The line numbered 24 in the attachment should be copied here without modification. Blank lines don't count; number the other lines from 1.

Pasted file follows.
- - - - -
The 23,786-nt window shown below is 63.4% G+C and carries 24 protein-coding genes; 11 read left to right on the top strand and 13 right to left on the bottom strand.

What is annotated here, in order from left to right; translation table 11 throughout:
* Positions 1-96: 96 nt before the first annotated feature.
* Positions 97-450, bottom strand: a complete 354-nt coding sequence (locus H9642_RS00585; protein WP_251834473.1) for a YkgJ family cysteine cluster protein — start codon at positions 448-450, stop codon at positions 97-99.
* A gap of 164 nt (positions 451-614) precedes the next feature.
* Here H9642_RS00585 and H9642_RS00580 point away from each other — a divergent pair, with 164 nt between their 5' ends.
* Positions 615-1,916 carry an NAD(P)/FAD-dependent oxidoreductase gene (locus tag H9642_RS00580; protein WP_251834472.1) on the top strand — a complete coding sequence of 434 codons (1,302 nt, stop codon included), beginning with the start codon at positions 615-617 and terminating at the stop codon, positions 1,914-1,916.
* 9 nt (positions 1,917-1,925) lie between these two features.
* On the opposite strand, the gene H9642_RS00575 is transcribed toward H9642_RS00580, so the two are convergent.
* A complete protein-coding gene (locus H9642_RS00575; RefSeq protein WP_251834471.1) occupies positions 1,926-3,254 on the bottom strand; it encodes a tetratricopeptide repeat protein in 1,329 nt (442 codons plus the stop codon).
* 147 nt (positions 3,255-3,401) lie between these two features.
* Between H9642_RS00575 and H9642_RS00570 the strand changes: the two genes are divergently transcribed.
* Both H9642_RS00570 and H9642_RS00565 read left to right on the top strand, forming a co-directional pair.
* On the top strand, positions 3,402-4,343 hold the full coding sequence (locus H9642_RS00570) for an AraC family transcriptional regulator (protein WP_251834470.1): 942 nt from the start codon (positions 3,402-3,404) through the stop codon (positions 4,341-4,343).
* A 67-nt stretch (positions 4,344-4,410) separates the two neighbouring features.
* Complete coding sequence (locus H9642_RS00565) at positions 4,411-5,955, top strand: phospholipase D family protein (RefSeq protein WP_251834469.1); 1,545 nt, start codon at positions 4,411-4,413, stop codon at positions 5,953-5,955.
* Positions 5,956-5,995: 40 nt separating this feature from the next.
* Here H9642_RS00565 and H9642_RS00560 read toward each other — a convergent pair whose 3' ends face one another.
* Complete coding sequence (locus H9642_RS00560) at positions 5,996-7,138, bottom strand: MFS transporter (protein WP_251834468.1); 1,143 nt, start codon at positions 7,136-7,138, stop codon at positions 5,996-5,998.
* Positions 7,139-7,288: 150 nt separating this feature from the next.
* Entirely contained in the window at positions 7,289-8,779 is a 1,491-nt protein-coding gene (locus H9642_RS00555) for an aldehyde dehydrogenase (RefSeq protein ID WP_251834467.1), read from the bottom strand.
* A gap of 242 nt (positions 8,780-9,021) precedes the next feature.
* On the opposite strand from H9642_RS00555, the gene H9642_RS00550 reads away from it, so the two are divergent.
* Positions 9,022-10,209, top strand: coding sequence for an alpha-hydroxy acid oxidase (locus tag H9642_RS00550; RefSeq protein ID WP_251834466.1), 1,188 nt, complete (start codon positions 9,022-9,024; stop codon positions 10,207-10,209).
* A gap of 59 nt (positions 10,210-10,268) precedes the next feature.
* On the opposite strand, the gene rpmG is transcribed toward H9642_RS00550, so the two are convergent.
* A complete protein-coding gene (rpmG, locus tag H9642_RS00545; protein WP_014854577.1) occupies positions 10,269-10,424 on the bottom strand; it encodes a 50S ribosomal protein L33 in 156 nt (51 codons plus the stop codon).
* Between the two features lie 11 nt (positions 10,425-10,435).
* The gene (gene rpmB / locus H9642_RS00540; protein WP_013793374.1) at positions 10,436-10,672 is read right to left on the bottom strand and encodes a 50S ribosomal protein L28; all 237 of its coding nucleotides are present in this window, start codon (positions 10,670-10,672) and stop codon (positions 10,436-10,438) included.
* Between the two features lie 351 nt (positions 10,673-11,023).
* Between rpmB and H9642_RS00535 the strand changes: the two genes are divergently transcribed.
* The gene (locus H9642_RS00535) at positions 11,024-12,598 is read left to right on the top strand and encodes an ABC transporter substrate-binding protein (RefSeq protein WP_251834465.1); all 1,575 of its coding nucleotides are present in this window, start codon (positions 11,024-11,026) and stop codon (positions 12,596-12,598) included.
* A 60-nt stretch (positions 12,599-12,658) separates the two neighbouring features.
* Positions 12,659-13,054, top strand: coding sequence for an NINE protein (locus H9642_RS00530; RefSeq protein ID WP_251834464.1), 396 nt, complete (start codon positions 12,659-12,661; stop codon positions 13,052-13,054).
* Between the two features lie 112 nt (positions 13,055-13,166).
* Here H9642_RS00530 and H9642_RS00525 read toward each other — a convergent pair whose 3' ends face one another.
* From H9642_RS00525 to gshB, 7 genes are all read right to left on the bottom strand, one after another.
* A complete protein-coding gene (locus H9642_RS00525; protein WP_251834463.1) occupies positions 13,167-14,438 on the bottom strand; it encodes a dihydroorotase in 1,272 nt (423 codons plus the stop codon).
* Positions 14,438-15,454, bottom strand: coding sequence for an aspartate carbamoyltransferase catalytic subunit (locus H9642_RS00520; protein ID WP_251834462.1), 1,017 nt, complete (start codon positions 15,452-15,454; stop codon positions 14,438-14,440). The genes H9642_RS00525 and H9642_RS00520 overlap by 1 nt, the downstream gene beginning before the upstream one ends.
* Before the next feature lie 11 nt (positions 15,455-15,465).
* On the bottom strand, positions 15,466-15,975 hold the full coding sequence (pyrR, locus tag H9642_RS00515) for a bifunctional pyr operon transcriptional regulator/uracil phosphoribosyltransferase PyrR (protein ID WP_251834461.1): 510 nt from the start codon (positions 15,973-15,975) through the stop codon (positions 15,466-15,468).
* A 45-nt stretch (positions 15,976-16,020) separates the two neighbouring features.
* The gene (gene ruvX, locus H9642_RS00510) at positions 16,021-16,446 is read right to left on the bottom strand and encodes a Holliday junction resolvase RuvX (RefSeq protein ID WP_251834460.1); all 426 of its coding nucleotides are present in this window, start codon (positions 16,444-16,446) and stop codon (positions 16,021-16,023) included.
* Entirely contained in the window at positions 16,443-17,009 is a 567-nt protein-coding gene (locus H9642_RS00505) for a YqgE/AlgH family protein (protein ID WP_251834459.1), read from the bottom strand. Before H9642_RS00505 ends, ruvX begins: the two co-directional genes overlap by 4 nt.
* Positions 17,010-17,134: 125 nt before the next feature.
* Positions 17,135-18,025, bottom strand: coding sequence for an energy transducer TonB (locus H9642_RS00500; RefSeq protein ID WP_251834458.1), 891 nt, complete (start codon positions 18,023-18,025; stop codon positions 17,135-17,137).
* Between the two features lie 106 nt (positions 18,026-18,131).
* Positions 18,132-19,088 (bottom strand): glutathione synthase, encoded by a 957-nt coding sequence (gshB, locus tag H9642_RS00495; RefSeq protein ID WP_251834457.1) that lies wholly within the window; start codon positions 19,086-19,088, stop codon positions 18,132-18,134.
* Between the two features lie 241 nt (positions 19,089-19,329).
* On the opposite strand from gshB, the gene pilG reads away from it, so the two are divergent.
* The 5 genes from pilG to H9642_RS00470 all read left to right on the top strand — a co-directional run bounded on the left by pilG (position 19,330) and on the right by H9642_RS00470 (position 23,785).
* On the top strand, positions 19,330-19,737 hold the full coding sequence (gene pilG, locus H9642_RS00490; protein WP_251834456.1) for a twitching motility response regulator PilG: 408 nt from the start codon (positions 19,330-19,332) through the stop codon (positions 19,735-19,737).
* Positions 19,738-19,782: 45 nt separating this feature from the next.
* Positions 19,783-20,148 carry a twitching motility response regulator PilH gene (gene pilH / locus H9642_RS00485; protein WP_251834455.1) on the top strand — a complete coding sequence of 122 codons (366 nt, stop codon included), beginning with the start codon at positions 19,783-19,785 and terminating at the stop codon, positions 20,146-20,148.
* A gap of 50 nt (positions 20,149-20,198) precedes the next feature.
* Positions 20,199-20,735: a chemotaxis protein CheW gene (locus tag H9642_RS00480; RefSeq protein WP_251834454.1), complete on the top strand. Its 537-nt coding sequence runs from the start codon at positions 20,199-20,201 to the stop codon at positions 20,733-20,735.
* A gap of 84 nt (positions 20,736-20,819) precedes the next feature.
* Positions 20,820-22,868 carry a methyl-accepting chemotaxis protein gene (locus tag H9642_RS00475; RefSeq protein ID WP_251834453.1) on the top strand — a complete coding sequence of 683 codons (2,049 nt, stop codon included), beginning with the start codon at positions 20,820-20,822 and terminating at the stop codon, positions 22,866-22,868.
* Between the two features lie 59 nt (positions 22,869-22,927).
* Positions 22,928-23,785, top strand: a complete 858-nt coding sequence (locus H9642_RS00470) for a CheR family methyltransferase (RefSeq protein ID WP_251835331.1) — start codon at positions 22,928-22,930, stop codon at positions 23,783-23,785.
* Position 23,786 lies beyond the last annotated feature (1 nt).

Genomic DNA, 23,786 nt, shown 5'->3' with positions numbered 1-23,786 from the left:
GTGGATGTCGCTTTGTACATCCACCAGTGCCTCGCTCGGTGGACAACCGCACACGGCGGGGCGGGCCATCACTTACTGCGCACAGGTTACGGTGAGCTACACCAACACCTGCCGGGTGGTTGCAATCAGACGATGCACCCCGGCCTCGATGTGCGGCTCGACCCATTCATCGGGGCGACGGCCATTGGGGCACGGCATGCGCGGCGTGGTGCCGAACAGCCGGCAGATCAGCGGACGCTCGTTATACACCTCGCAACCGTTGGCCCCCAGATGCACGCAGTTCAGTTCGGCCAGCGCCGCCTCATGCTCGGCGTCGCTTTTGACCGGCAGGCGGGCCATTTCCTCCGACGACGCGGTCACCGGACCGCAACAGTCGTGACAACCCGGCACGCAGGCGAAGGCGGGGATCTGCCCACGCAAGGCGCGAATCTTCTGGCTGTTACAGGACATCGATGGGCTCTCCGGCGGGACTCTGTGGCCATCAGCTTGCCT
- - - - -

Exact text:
* Positions 9,022-10,209, top strand: coding sequence for an alpha-hydroxy acid oxidase (locus tag H9642_RS00550; RefSeq protein ID WP_251834466.1), 1,188 nt, complete (start codon positions 9,022-9,024; stop codon positions 10,207-10,209).